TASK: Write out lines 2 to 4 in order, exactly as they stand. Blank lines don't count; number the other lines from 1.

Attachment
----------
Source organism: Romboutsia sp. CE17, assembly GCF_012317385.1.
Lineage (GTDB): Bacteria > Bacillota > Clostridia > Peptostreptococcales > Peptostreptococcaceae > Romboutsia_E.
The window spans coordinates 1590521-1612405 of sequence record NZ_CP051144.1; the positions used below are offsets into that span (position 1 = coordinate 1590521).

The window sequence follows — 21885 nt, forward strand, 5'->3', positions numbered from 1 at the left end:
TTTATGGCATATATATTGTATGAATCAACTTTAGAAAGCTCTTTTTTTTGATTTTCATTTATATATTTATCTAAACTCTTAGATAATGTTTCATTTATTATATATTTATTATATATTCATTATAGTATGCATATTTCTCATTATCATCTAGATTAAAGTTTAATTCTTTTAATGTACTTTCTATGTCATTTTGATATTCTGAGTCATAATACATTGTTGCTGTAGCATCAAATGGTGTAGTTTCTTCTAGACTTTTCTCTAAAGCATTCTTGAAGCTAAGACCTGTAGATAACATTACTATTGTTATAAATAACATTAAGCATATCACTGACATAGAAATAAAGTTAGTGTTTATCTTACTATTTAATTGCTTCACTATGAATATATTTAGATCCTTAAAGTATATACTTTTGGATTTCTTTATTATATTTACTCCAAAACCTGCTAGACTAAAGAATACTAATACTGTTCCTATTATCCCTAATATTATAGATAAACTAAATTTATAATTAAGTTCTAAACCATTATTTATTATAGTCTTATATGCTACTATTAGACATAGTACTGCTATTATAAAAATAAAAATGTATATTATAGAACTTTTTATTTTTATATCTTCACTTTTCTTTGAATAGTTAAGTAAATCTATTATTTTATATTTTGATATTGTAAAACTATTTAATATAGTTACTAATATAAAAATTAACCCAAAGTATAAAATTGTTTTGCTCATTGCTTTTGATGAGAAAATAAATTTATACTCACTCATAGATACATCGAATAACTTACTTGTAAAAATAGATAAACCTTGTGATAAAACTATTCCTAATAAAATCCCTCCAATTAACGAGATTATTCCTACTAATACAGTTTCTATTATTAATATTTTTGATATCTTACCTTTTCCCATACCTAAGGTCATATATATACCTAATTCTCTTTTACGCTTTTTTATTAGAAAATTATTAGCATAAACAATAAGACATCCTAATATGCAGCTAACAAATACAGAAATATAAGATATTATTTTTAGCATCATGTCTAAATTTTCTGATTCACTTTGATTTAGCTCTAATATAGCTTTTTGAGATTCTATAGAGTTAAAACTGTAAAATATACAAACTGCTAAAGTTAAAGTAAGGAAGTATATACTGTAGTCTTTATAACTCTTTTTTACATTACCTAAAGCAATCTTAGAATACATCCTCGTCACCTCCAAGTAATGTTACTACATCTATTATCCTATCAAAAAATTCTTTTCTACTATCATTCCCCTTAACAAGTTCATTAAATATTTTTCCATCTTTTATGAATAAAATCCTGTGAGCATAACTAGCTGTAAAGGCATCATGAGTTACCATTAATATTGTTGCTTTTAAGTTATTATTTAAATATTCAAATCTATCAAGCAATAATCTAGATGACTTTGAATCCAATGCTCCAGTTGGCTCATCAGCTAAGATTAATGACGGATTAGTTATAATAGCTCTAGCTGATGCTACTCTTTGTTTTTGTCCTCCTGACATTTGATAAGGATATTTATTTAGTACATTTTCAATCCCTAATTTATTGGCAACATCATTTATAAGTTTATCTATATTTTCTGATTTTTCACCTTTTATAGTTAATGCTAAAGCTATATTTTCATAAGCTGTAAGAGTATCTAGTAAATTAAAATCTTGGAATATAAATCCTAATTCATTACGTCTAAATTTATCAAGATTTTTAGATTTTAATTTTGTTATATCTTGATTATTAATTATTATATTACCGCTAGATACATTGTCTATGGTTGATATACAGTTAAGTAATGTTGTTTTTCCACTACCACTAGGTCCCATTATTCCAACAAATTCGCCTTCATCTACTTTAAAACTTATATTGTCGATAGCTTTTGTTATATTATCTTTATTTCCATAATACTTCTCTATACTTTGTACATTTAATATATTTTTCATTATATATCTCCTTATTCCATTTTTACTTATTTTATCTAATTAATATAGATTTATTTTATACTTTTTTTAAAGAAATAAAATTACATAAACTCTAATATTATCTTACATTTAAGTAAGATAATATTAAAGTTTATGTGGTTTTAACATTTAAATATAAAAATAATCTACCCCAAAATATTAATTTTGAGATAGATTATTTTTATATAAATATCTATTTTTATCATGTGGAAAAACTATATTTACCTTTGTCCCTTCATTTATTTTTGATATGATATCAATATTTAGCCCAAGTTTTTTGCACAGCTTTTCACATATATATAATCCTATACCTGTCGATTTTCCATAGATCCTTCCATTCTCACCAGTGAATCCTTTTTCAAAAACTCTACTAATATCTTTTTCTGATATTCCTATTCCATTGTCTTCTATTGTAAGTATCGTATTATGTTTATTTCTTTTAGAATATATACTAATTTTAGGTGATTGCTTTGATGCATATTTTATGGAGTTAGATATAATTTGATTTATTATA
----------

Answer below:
Lineage (GTDB): Bacteria > Bacillota > Clostridia > Peptostreptococcales > Peptostreptococcaceae > Romboutsia_E.
The window spans coordinates 1590521-1612405 of sequence record NZ_CP051144.1; the positions used below are offsets into that span (position 1 = coordinate 1590521).

The window sequence follows — 21885 nt, forward strand, 5'->3', positions numbered from 1 at the left end: